Nina’s all round devotion to Babaji and the higher powers, which she was so eager to demonstrate on her previous albums, seems to have eventually paid off because the following year (on New Year’s Day 1995 to be precise) she released FreuD euch, which was by far the best thing she’d done in ages. Indeed the record feels like a reinvigoration, long overdue, of Hagen’s very singular talents after years and years of putting out substandard product. This doesn’t mean that FreuD euch is Hagen’s long hoped for return to the riotous bedlam of nunsexmonkrock, far from it. Ultimately it’s just a very enjoyable, but fairly conventional punk rock record, and although she’s in fine fettle voice wise — almost enough to make you forget the apathy that crippled her previous three albums — Nina’s vocals (sadly) never come close to scaling the transgressive heights of years gone by. But you know how the saying goes, never look a gift horse in the mouth. With FreuD euch Hagen produced the kind of straight-ahead punk record that — setting aside the fact that she’s supposed to be the mother of punk — she’d never actually attempted before. And boy, does it work well. Presumably we have Dee Dee Ramone, listed as rhythm guitarist and with a co-writer credit on four of the songs on here,  to thank in large part for this, one of the most convincing entries in Nina’s discography since nunsexmonkrock. And fuck me, even her cover version (in German) of ‘Sunday Morning’ is actually quite decent, which given Hagen’s miserable track record with covers is an exceptionally pleasant surprise. The whole album is in German and maybe that’s ultimately what makes it so convincing: Hagen is always at her most credible in her native tongue. But still, this Hagen’s for everyone: it gets a well earned (8/10).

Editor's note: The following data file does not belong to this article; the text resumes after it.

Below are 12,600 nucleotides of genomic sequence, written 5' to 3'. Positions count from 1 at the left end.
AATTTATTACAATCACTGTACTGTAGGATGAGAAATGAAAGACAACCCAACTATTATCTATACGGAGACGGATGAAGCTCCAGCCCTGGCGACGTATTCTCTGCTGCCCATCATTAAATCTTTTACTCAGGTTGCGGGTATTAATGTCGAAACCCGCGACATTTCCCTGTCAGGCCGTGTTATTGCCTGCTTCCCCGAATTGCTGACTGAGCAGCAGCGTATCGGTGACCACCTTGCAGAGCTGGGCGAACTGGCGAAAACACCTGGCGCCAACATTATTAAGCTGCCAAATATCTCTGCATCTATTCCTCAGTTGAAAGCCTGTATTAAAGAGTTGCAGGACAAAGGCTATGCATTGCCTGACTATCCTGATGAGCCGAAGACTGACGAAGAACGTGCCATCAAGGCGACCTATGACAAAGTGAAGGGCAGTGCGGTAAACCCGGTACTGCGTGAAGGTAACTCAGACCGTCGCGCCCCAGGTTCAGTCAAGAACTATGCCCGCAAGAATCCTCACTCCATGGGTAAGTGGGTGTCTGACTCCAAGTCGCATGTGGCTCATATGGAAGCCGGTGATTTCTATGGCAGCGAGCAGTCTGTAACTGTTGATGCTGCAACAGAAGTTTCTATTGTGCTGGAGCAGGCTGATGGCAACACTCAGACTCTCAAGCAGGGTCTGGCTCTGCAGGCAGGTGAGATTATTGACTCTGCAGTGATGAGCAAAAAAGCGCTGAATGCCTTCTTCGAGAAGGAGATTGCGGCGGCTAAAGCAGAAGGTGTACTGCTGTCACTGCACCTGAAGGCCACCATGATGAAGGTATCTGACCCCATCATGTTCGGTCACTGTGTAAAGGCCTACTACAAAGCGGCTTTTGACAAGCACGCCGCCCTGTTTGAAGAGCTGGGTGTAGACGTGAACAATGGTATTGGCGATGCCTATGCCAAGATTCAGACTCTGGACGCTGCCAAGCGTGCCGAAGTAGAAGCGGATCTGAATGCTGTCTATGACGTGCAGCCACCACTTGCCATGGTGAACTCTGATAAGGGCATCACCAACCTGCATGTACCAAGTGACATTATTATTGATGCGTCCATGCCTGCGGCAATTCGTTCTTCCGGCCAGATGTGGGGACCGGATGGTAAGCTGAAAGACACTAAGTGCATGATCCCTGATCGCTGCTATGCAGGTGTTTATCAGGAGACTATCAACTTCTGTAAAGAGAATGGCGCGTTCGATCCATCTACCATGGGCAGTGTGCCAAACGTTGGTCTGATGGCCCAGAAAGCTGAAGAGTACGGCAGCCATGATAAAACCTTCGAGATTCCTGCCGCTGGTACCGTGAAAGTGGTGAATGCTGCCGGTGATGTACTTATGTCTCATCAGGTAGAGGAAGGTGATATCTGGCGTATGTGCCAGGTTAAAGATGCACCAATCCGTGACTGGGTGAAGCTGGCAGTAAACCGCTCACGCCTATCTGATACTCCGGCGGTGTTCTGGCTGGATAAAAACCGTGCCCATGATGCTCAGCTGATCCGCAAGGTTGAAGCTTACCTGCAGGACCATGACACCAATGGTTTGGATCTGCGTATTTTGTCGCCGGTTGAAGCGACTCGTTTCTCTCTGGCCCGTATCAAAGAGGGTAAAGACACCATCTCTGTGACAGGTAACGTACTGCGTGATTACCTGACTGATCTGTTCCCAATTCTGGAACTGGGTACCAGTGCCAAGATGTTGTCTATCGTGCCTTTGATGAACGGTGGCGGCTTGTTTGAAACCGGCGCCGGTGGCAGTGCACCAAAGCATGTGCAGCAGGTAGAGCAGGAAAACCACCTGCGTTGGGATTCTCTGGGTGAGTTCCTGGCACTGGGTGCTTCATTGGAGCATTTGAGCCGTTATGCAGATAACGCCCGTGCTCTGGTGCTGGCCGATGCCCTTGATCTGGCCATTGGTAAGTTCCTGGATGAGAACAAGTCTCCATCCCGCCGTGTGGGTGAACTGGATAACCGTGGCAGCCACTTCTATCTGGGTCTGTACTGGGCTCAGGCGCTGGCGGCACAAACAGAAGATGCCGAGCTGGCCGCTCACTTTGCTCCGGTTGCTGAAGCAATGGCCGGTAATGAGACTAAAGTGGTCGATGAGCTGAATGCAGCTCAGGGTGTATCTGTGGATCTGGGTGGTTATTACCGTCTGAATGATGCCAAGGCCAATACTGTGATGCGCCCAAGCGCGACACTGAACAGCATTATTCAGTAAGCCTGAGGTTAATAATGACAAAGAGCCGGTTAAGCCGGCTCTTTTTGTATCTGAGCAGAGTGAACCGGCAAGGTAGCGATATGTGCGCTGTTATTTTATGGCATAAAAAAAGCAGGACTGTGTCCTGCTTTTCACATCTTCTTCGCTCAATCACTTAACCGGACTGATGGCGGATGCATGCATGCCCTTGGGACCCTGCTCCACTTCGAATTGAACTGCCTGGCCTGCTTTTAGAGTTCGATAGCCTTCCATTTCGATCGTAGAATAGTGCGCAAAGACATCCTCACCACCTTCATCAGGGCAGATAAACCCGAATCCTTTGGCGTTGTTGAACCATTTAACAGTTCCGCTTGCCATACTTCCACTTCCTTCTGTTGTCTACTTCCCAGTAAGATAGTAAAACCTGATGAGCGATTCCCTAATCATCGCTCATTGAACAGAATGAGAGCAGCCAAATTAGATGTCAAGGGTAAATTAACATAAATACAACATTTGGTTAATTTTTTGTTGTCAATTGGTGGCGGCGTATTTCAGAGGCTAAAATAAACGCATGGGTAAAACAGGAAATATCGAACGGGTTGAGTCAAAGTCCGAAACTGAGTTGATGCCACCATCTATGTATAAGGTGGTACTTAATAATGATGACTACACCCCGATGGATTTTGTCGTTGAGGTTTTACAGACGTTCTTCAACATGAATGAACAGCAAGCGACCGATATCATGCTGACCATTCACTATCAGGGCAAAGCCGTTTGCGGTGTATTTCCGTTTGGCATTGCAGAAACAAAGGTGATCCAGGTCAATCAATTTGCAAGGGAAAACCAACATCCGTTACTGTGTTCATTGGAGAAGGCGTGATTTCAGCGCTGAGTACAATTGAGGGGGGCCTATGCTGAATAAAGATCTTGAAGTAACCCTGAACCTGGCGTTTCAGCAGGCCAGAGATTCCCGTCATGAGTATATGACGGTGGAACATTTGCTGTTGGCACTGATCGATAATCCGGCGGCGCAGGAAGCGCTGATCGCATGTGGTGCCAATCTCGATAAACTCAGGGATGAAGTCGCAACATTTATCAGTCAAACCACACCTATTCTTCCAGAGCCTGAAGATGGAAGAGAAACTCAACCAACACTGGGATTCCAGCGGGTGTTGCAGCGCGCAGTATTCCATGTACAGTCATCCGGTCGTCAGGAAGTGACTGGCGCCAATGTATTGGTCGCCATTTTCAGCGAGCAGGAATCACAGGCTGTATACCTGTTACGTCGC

Next time round Nina Hagen in the New Millennium!
Advertisements

Author: tomymostalas

Admin

Leave a Reply

Fill in your details below or click an icon to log in:

WordPress.com Logo

You are commenting using your WordPress.com account. Log Out / Change )

Twitter picture

You are commenting using your Twitter account. Log Out / Change )

Facebook photo

You are commenting using your Facebook account. Log Out / Change )

Google+ photo

You are commenting using your Google+ account. Log Out / Change )

Connecting to %s